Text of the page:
On Thursday 3rd September 2020, the Central Bank of Kenya (CBK), the Kenya Bureau of Statistics (KNBS) and the Financial Sector Deepening Trust (FSD Kenya) hosted a “FinAccess Datafest” webinar, live-streamed to a global audience on YouTube.
Starting with microcredit in the late 1980s, there has been a growing movement of multilateral institutions, private foundations, non-profits, corporations and governments that aims to provide formal financial services to low-income market segments around the world.
Kenya has been feted around the world for its achievements in advancing financial inclusion. And the speed at which access to the formal financial system has advanced has certainly been exceptional. The development of a near ubiquitous mobile phone-based payments system provided the foundations for a further round of fintech innovation.
Since the launch of M-Shwari in 2012, the number of digital lenders and loans disbursed has grown substantially. Advances in credit scoring, few regulatory barriers and the widespread use of mobile phones and mobile money have enabled growth of the digital lending industry, giving borrowers a quick and convenient option for credit.
On the 5th of September 2019, the Financial Sector Deepening (FSD) Kenya and the Consultative Group to Assist the Poor (CGAP), held a stakeholder validation workshop in Nairobi, where they presented the findings of a research study that identified seven key financially underserved segments of the Kenyan population and discussed the potentially viable business cases and policy implications that financial market players could tap into.
In April 2019, the 2019 FinAccess Household Survey revealed that Kenya had made extraordinary strides in financial inclusion. While FinAccess 2019 shows that financial inclusion has peaked at 83% among Kenyans, its findings also evoke poignant questions.
Kenya aims to become a middle-income country by 2030, delivering a high quality of life to all. Finance plays a central role in our economy, facilitating trade and underpinning the efficient pooling and allocation of resources and risk.
This is the second blog in a series about Financial Service Associations (FSAs) and their potential for growth and customer value creation based on an FSD Kenya commissioned survey by BFA. The survey took place in 2017 in Bamba, Kakeani and Mukuyuni and involved in-depth interviews with over 60 respondents including customers, their non-member neighbours and FSA staff.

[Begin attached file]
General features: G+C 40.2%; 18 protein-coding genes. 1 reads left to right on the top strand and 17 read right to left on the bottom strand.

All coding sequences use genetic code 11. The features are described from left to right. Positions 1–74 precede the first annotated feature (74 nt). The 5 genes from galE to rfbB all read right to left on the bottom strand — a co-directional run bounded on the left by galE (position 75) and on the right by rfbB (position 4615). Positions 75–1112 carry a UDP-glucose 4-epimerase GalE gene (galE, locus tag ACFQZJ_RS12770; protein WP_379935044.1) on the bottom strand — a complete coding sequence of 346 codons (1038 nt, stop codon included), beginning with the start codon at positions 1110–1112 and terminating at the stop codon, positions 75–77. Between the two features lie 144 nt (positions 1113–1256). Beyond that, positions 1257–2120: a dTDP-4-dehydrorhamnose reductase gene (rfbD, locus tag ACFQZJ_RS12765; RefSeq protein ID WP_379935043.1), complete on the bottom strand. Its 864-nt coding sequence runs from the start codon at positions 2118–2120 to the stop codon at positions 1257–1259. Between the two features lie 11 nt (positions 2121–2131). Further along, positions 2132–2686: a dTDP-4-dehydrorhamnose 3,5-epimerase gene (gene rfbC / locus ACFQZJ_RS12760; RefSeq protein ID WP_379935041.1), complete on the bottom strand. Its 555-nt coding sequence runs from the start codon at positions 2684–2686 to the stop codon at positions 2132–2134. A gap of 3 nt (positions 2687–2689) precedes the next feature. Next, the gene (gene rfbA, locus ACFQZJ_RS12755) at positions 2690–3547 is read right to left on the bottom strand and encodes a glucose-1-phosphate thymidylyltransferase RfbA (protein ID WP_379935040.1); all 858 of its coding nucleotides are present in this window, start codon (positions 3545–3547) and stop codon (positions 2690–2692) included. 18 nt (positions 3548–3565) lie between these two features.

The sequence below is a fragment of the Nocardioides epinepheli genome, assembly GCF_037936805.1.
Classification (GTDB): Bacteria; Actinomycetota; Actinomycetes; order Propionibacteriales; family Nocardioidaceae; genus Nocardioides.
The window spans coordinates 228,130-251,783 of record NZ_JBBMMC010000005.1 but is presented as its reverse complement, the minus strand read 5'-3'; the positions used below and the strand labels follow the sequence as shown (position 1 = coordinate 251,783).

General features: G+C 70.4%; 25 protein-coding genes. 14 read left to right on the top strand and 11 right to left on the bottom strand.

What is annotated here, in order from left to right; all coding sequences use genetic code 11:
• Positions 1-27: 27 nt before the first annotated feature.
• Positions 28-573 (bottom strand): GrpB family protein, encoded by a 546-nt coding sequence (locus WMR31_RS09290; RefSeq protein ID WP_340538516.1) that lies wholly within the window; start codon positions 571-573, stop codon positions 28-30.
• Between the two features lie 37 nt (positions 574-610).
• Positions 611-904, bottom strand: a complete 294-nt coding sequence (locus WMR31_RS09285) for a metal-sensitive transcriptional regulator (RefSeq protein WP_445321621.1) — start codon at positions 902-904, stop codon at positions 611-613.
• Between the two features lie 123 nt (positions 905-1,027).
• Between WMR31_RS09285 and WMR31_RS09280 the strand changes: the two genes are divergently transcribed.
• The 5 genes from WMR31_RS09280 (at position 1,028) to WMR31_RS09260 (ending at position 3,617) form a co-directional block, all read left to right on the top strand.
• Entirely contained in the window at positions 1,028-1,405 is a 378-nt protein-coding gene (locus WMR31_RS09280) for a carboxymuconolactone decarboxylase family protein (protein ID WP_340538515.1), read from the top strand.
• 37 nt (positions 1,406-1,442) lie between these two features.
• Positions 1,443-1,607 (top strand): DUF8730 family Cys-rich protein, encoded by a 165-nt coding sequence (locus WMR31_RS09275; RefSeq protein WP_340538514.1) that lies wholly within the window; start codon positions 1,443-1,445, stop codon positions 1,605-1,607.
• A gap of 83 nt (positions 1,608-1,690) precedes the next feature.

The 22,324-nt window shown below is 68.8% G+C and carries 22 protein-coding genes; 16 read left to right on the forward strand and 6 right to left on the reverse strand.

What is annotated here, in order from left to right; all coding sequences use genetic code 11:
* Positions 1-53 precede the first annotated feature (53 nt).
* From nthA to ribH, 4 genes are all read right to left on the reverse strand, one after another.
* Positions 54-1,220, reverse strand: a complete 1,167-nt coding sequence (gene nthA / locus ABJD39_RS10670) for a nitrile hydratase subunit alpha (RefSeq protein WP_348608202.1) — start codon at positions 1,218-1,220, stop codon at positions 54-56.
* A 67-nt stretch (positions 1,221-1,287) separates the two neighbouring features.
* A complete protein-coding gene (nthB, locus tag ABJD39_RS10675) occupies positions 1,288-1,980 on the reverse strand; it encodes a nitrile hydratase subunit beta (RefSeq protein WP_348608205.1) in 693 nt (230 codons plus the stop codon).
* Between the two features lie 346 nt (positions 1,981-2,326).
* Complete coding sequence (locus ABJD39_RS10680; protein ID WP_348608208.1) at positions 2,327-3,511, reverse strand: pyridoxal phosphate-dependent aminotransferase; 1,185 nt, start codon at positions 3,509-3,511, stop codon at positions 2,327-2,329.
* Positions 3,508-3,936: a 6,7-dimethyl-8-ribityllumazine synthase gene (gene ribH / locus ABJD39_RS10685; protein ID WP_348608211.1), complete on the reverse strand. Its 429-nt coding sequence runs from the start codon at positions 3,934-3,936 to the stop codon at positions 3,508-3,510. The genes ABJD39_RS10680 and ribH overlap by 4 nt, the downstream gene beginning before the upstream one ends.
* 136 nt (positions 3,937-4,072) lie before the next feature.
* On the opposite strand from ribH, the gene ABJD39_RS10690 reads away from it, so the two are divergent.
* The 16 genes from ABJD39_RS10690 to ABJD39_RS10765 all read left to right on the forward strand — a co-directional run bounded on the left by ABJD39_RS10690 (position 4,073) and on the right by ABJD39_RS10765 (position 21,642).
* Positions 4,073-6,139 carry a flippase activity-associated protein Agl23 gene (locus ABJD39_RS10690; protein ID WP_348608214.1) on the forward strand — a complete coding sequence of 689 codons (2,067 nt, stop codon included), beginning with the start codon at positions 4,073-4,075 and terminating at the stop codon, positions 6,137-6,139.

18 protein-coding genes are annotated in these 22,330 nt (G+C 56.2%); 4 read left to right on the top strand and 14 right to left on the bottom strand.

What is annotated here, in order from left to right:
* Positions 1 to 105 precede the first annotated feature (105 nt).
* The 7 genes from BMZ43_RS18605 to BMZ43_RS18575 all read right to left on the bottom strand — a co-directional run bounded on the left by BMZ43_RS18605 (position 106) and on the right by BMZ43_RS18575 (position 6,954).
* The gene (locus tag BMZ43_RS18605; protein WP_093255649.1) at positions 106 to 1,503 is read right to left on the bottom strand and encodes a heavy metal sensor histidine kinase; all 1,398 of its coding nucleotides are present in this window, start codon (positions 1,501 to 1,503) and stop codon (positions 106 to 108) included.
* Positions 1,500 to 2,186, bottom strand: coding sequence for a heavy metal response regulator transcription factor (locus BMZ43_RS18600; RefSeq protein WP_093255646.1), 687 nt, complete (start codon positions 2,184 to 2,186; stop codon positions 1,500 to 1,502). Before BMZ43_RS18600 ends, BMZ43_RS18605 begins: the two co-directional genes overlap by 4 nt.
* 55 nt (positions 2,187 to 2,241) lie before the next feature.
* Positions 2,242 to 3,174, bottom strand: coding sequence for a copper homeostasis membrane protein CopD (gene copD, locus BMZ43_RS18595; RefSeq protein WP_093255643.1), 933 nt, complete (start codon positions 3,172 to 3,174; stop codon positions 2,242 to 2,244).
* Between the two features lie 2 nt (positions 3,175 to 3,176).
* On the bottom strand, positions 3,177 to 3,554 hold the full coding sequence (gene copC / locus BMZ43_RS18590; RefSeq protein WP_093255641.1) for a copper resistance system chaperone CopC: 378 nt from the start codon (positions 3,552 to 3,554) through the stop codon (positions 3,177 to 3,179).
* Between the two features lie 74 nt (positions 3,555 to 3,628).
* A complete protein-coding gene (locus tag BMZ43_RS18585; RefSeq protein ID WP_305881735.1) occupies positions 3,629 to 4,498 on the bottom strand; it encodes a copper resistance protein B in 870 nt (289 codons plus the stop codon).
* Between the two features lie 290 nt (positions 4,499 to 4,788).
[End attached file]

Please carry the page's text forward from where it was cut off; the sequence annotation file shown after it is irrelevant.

n May 2017, I had the honour of being on a fascinating Euromoney panel about expanding the digital financial ecosystem. One of the many topics that we discussed was the dearth of debt financing available for fintechs and start-ups limiting the potential for scale.
Africa’s population is growing faster than anywhere else in the world. More than half of global population growth between now and 2050 is expected to occur in Africa and of the additional 2.4 billion people projected to be added to the global population between now and 2050, 1.3 billion will be in Africa.
Our work on the Kenya Financial Diaries made it painfully clear to us that school fees are incredibly expensive for low income families. The lowest end public schools often ask about KSh 20,000 per year for a single student, when rural household incomes often average around KSh 6,000 per month.
I spent a week in Kenya, courtesy of Financial Sector Deepening, an initiative of a number of aid agencies, including Britain’s Department for International Development, the Swedish government, and the Gates Foundation.
Last year, I sat huddled with Esther in the back of her dark market stall. The walls were lined floor to ceiling with second hand bras for sale, leaving only a small space for us to sit and chat. Esther was coming through a rough few years. Her husband unexpectedly and quickly died from meningitis.
Over 250 policymakers, industry players, regulators, lecturers, students, financial sector analysts, development practitioners and other guests gathered at the National Museum’s Louis Leakey Auditorium on Thursday 9th February 2017 for the 3rd FSD Kenya annual lecture on financial inclusion.
As we trudged through Kivani Secondary School’s third term student attendance records, one absenteeism after another greeted us. Per our analysis in preparation for Focus Group Discussions (FGDs) with selected parents and guardians at the school, the average student missed about 13% of class time. I didn’t give it much thought then.
This report draws on Financial Diaries data from India, Kenya, and Mexico to enhance the field’s understanding of women’s financial lives, and to highlight provider-led opportunities to better serve this important market segment.
Enthusiasm around the once-popular “Africa Rising” narrative is abating in the face of slower-than-expected growth, macro volatility deriving from continued reliance on raw material exports in many countries, and the reality of persistently high inequality.